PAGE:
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27 days ago

#129 BASIC

The Democratization of Computing

Transcript
David Kopec

BASIC is more than a programming language. It was millions of people's first introduction to computing. In this episode, we'll tell the story of the creation and importance of the basic programming language. Welcome to COPEC Explain Software, the podcast where we make computing intelligible. In this episode, we're going to discuss the programming language, BASIC. Now, BASIC is actually an acronym. It stands for beginners all purpose symbolic instruction code. That's a mouthful. But basically, it was one of the first attempts to create a programming language that was easy enough for anybody to use.

Rebecca Kopec

And the first folks that it was trying to make easy to use for was college students in the early 1960s. 1964 at Dartmouth College.

David Kopec

Right. The project was led by two math professors, John Kemeny and Thomas Kurtz, both pretty famous in their own right, but especially well known for creating BASIC. But they didn't do it on their own. They actually worked together with undergraduate students at Dartmouth College to create both BASIC and the Dartmouth time sharing system, which you can think about as the operating system that the first version of BASIC ran on. I think it's important to contextualize what computers were like in 1964 when they were creating the first version of BASIC and the Dartmouth timesharing system.

Rebecca Kopec

Yeah, computers were not what we imagine today, even their size. They took up an entire room, and you used punch cards to calculate what you wanted to have done.

David Kopec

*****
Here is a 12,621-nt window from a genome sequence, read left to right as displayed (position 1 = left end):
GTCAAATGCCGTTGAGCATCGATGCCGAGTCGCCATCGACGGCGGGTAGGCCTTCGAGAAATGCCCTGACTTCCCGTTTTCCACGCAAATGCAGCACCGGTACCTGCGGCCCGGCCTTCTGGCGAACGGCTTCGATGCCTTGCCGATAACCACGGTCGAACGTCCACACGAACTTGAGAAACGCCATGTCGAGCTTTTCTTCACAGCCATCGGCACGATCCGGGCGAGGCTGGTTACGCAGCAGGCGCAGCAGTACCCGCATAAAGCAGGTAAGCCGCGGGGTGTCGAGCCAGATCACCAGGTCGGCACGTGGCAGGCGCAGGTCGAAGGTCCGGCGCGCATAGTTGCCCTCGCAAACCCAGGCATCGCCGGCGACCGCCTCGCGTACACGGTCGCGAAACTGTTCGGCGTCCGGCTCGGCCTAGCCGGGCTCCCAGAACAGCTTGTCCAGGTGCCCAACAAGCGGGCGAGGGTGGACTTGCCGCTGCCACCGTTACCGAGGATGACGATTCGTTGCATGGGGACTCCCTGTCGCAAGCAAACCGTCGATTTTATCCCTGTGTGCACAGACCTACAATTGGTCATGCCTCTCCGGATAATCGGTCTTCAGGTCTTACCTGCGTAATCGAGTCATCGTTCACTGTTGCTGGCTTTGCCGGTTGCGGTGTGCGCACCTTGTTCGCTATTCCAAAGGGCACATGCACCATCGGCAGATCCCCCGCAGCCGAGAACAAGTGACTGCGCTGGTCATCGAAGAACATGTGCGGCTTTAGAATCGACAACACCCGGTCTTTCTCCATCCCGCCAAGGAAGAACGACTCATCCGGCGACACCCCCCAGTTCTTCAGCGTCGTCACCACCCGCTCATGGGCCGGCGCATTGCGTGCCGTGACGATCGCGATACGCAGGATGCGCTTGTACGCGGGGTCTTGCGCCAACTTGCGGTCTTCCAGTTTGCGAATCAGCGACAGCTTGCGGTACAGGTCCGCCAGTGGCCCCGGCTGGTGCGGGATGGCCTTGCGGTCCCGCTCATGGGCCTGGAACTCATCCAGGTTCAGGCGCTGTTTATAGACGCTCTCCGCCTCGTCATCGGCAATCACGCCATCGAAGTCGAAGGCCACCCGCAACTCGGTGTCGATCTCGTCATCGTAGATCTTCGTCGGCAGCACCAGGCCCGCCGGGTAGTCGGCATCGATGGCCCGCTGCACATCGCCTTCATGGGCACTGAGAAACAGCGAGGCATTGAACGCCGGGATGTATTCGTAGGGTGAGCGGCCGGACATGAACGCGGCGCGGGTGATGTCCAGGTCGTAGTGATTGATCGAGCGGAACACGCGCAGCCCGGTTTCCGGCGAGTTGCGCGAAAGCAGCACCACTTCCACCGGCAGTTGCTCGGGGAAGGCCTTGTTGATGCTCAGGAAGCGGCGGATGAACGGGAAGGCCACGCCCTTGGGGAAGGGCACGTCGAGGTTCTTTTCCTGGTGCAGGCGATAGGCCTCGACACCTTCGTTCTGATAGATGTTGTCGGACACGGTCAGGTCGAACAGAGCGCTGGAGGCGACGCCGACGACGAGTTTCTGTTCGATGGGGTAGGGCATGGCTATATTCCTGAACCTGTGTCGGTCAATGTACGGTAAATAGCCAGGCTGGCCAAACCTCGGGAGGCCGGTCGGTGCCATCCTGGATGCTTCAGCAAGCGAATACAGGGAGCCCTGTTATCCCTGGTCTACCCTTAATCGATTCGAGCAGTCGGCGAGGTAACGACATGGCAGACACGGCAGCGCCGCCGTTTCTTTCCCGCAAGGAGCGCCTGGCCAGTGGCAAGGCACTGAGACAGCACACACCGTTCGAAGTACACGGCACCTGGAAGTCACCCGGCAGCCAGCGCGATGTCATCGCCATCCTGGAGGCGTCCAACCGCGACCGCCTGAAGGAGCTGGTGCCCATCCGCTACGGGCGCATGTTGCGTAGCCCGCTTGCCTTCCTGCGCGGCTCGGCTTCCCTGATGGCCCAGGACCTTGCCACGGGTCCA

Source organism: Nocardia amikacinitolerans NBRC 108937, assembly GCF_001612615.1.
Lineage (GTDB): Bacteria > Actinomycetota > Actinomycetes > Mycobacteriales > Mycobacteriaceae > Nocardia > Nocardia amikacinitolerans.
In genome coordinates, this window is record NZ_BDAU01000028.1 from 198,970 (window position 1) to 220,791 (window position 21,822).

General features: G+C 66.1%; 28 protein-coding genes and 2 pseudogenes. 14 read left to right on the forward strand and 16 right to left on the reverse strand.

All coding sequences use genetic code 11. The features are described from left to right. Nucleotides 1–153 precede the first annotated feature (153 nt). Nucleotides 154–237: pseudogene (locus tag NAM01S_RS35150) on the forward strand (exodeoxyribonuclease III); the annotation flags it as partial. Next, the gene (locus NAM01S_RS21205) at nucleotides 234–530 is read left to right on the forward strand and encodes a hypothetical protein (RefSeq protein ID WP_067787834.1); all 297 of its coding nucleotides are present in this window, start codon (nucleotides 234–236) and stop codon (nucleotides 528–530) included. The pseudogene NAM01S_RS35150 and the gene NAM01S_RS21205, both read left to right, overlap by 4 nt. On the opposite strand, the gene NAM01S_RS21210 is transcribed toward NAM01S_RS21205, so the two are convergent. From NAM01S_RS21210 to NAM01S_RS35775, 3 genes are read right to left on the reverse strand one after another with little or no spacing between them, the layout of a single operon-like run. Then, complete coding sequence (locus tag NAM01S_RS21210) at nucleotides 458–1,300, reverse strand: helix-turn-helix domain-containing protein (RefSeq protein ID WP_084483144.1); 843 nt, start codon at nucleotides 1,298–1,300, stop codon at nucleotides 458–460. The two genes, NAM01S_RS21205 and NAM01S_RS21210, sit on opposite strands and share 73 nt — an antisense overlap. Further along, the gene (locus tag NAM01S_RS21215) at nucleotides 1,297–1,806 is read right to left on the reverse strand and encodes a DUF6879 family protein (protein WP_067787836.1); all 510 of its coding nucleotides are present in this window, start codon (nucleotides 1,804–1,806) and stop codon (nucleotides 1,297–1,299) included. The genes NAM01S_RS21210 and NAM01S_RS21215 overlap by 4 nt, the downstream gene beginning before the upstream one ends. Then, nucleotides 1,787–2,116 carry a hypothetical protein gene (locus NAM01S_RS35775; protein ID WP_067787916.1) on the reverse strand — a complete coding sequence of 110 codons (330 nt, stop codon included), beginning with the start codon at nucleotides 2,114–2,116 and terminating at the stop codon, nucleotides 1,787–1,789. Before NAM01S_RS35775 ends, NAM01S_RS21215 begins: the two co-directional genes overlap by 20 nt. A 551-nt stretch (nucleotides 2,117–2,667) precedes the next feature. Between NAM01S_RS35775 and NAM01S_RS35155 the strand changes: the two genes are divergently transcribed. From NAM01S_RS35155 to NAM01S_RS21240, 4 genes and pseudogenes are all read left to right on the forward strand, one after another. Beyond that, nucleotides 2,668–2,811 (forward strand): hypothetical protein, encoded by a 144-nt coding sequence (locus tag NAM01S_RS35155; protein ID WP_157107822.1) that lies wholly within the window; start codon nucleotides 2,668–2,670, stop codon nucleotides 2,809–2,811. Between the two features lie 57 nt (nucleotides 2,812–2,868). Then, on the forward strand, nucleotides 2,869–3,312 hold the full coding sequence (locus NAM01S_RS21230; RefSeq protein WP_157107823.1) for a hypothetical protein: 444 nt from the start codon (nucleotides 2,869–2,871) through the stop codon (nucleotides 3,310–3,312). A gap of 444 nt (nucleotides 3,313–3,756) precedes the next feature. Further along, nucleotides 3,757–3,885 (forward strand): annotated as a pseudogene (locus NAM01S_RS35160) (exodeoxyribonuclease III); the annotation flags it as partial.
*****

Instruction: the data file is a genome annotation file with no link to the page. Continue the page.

Right. It was a very laborious process to enter a program into a computer at that time. And a lot of the programming languages that are still with us today, that came from the 1950s. So just before, when BASIC came out, are not that approachable for beginners. We're talking about programming languages like Fortran or cobalt or Lisp. All of those are 1950s era programming languages that people might still be familiar with today. Other popular languages at the time were things like Algal, which, again, were not designed for beginners. Now, BASIC, from the beginning, was trying to be a programming language that anyone could use. And the initial target audience was the students of Dartmouth College, but not just students in the math program, like John Kemeny and Thomas Kurtz were teaching, but students from across the college, from all kinds of different disciplines. But how would they access it if there's only one computer and everyone has to write punch cards? And that using something called batch processing, where we just process one person's set of punch cards at a time, that would not allow many people to have access to this exciting new programming language. So basic was coupled with something called the Dartmouth timesharing system, which allowed multiple different people to use what's called a teletype, to connect to the computer. At the same time, in the first version, as many as 30 different students could all be writing basic programs and executing them through their teletypes, which are you can think about as basically automated typewriters, at the same time to the one mainframe in the basement of college hall at Dartmouth.